Mr. President, as the debate heats-up on how to achieve tax fairness for middle-income
Americans, I believe the debate must also focus on whether middle-income Americans are
treated fairly by the Internal Revenue Service.
The IRS is composed of over 120,000 employees, who process over a hundred million tax
returns and collect over a trillion dollars every year.
Let's face it -- The IRS is going to make some mistakes, and a few IRS employees are
going to overstep their bounds. Even if the IRS makes honest mistakes on only 1% of the
returns it processes, this would mean that the IRS makes over a million mistakes every
The IRS is faced with a truly awesome task which it cannot fulfill without error. Our
tax laws should reflect this.
The American taxpayer should not be required to pay the price for IRS mistakes and
improper actions. Safeguards must be built into the law to protect the taxpayer against
the potentially devastating effect of such mistakes and acts.
My colleagues in the Senate led the way in recognizing taxpayer rights. Almost 5 years
ago, in early 1987, I introduced the Taxpayer Bill of Rights, S. 604. After hearings held
by the Finance Subcommittee on Private Retirement Plans and Oversight of the IRS, I
introduced a modified proposal, S. 1774, which reflected many concerns identified in those
Ultimately, S. 1774 was used as the basis for the Omnibus Taxpayer Bill of Rights
enacted in 1988.
Many times throughout the almost two-year process of enacting the Taxpayer Bill of
Rights I referred to the legislation as a "good first step." Upon its passage, I
promised I'd be back. Well, now I'm back.
Mr. President, in the coming month, I plan to introduce the Taxpayer Bill of Rights 2
which will reflect our growing understanding of taxpayer needs and use as its foundation,
the Taxpayer Bill of Rights enacted in 1988.
Today, I offer for consideration a list of proposals that will form the backbone of the
Taxpayer Bill of Rights 2. These proposals will help the IRS achieve higher standards of
accuracy, timeliness, and fairplay in providing taxpayer service. At the same time, these
proposals do not diminish or increase the power of the IRS -- It simply makes the IRS
accountable for its actions.
The Taxpayer Bill of Rights 2 will, among others, include:
- the creation of an independent administrative appeal outside the IRS for taxpayer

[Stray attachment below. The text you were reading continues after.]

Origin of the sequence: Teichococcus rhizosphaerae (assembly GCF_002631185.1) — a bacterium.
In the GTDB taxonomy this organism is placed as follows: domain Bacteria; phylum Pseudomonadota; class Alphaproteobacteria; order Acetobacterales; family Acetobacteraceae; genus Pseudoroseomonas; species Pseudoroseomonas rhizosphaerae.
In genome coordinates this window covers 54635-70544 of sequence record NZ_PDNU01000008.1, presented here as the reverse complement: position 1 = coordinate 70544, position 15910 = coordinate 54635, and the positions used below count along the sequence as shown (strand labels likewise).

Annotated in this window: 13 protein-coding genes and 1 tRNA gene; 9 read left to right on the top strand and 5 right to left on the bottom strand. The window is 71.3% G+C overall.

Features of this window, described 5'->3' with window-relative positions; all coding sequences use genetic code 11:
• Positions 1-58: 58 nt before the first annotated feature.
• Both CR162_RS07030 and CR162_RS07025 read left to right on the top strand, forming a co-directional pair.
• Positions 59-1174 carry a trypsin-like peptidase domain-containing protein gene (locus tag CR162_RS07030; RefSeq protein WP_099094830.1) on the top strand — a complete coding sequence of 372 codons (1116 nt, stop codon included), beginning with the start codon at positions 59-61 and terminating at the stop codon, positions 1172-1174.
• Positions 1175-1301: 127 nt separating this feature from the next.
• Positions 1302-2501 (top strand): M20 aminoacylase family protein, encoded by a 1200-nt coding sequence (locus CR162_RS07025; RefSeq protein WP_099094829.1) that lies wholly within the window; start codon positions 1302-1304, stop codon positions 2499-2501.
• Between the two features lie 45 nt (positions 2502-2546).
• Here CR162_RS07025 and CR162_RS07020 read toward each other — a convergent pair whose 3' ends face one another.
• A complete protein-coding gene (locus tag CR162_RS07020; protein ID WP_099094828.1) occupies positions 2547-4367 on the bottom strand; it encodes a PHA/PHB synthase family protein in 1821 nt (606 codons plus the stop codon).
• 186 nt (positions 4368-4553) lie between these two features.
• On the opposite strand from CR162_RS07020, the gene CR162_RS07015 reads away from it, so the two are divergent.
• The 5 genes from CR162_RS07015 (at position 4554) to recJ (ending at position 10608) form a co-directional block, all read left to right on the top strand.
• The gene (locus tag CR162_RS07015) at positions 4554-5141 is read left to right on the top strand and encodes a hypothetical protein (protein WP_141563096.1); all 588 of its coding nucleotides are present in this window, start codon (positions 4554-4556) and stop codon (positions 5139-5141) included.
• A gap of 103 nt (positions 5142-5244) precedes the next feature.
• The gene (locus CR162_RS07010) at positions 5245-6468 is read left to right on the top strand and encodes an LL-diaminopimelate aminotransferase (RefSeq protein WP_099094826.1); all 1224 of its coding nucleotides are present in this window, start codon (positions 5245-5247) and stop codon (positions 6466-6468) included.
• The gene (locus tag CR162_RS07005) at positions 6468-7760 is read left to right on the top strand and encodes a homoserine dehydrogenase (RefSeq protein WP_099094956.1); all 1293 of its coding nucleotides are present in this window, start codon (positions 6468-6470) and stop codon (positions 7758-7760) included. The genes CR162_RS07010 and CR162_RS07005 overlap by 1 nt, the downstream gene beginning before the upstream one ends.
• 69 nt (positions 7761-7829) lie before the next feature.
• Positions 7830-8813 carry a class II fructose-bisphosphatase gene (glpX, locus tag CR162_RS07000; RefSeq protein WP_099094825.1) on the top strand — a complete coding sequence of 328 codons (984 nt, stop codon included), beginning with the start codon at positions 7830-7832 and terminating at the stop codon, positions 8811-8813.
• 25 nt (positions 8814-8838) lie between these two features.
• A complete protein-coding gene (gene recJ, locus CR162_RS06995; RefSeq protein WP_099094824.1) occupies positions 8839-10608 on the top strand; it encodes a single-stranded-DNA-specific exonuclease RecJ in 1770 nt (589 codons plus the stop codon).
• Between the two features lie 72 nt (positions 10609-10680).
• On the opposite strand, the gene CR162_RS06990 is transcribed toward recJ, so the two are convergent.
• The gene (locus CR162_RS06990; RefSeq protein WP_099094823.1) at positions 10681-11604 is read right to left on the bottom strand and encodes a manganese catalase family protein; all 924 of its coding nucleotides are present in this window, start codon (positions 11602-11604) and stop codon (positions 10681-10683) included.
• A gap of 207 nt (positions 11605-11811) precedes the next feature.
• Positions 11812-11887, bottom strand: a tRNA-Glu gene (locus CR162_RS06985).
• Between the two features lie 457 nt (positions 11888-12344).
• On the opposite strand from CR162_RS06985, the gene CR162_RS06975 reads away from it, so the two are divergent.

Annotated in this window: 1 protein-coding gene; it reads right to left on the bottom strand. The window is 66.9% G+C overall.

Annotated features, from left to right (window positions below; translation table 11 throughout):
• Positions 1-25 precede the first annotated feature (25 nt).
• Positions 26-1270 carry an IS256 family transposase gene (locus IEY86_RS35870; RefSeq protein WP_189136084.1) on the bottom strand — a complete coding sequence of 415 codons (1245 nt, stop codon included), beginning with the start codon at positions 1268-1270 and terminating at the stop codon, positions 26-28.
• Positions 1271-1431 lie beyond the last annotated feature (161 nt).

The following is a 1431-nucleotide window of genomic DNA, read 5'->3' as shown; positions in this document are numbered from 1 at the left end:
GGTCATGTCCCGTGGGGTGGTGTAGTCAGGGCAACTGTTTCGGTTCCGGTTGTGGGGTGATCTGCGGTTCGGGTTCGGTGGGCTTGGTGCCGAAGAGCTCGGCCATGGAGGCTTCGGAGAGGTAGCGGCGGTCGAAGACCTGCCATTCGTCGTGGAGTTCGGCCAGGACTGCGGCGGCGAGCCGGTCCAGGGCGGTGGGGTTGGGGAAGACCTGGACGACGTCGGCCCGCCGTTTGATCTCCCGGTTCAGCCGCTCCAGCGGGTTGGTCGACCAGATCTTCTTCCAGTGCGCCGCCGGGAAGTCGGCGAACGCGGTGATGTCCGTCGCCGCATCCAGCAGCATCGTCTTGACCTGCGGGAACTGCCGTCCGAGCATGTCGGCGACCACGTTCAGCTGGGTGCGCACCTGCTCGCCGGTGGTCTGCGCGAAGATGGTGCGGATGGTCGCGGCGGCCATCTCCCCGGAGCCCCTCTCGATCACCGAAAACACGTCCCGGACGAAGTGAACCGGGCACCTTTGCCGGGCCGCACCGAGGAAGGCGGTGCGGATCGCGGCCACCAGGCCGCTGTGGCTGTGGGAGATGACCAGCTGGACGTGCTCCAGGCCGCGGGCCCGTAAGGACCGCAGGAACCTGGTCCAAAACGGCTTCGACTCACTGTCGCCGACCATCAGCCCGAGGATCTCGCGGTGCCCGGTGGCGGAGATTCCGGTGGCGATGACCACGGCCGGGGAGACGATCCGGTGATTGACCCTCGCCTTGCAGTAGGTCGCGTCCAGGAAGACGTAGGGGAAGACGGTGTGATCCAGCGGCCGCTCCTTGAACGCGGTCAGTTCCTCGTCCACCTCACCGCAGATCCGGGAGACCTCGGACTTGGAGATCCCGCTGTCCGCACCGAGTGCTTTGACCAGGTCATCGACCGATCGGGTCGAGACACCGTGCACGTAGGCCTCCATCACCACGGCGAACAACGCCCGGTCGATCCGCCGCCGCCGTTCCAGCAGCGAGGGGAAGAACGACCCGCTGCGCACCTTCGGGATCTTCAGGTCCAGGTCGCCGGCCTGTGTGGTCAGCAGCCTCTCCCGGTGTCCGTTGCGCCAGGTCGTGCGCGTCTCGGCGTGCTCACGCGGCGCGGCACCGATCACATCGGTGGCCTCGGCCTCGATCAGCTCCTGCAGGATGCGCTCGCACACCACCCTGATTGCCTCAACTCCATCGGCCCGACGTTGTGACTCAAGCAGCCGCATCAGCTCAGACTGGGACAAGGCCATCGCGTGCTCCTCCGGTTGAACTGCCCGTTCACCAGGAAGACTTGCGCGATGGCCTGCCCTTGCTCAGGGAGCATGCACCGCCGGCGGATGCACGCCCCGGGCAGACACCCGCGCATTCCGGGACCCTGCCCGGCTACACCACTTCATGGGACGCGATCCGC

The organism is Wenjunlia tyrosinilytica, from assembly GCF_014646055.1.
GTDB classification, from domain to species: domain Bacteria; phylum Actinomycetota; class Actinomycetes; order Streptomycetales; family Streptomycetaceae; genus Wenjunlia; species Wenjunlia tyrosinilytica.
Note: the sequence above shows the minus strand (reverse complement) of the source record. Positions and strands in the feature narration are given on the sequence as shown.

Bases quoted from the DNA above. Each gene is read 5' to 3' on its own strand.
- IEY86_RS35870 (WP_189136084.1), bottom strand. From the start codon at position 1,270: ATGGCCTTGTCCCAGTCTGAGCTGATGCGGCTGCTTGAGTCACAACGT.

disputes related solely to taxpayer rights;
- increased authority vested in the Ombudsman an to act to prevent hardships to taxpayers;
- a requirement that the Ombudsman provide Congress with quarterly reports related to its
- the elimination of the differential between interest the taxpayer pays the IRS and
interest the IRS pays the taxpayer;
- the strengthening of section 7430 of the Code 80 a taxpayer may recover out of pocket
costs incurred in a case in which he/she substantially prevailed and the IRS' position was
not substantially justified;
- a requirement that the IRS must abate interest for unreasonable IRS delays;
- procedural safeguards in cases where the IRS determines a tax deficiency based on a
computer crosscheck; and
- a requirement that all regulations issued by the Treasury Department be prospective
unless expressly provided otherwise by Congress.
In addition, there are a number of other proposals designed to safeguard taxpayer
rights which are explained in the summary description that I will provide for the record.
It is my hope that this list of proposals will be studied and discussed by the many
interested in the administration of our tax laws. I look forward to meeting with these
individuals and groups, and I plan to hold hearings in the IRS Oversight subcommittee to
debate the merits of these proposals and any others that come to my attention.
Mr. President, I ask unanimous consent that my written statement and a summary
description of the proposals for the Taxpayer Bill of Rights 2 be included in the record.